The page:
Viewpoint by Ilmarie Braun
Last week saw both the publication of the draft NICE guidelines and the findings of the NHS Review commissioned by the Heath Secretary Matt Hancock into the barriers families like ours are facing in accessing an NHS prescription for medicinal cannabis products.
Both the guidance and the review shattered the tiny hope I had been clinging on to that either of these documents would make our fight to get my son Eddie a prescription easier. Eddie has severe epilepsy and cerebral palsy. Cannabis oils have drastically reduced Eddie’s seizures and given him much improved quality of life.
Last June the Home Secretary Sajid Javid promised to look into rescheduling medicinal cannabis, as it had “become clear to me that the position we find ourselves in currently is not satisfactory. It is not satisfactory for the parent, it’s not satisfactory for the doctors and it’s not satisfactory for me.” In November 2018 he did something incredible and moved cannabis-based medicines into schedule 2, enabling their to prescription by licenced doctors. Javid “stressed the importance of acting swiftly to ensure that where medically appropriate, these products could be available to be prescribed to patients.”
And yet, here we are in August 2019 and no new NHS prescriptions have been successfully written for paediatrics. And this is not because they are not ‘medically appropriate’. Indeed, Eddie’s doctor wanted to prescribe but was unable to secure the funding to do so. Instead we are seeing more and more barriers being put into place.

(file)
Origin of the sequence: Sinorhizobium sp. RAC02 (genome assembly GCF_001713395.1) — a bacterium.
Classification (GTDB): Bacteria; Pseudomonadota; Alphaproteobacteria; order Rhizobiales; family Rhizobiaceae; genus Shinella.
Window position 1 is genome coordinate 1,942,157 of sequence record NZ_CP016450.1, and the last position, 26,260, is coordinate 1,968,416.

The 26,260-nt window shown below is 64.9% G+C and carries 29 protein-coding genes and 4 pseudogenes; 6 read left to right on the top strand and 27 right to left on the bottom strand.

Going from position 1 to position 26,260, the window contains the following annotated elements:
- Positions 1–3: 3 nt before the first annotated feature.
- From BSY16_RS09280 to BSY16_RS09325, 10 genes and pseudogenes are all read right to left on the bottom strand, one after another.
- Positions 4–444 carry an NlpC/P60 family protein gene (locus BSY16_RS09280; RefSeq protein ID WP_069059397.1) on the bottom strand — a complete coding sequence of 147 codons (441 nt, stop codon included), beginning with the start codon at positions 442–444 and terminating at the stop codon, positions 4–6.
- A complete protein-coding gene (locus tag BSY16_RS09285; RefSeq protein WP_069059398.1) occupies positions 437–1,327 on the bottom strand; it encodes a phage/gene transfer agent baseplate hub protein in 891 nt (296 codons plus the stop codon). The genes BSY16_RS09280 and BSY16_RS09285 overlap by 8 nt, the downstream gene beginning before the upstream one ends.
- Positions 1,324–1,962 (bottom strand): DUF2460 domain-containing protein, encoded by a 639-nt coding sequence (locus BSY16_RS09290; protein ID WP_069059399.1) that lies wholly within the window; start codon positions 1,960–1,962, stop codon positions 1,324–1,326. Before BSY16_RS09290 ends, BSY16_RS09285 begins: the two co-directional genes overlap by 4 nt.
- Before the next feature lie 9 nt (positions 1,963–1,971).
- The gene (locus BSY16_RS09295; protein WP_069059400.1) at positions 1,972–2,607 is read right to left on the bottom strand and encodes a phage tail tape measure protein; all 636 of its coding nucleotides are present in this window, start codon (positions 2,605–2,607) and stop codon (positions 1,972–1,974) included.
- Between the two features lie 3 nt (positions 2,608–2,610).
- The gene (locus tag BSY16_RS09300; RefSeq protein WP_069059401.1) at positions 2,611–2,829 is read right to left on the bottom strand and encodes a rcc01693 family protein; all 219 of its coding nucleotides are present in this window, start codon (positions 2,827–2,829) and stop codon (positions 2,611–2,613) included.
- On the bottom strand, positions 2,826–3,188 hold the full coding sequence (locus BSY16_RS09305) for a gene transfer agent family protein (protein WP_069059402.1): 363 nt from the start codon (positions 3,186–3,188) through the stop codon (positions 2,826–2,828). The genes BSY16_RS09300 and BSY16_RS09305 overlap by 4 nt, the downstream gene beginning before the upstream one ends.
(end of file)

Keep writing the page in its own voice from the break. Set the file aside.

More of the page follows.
The NICE guidelines simply appear to entrench the already overly restrictive guidelines produced by the BPNA/ABN/RCP. For the families that End Our Pain are supporting and the countless other families out there waiting and hoping for access to lifechanging cannabis-based medicines (CBMPs), this is highly distressing and it constitutes the most significant barrier to our children being able to access these medicines on the NHS.
Eddie is thriving on cannabis oils. But there is only so long that we can hope to raise the funds needed to maintain Eddie’s private prescription - it currently costs around £2000 a month. If the guidelines in their current form are likely to be final, keeping NHS access almost impossible, then the choice between allowing Eddie to go back to where he was or to begin criminalising myself by importing his medicine from abroad where it is much cheaper has been made.
My final shred of hope is that Matt Hancock chooses to adopt the recommendation in the NHS England report of immediate observational trials. But deep down I know that our fight has not been won. We will keep fighting, and we will not let Eddie go without his medication. But I will not pretend that our beautiful boy has not been failed by the very measures ostensibly put into place to help him.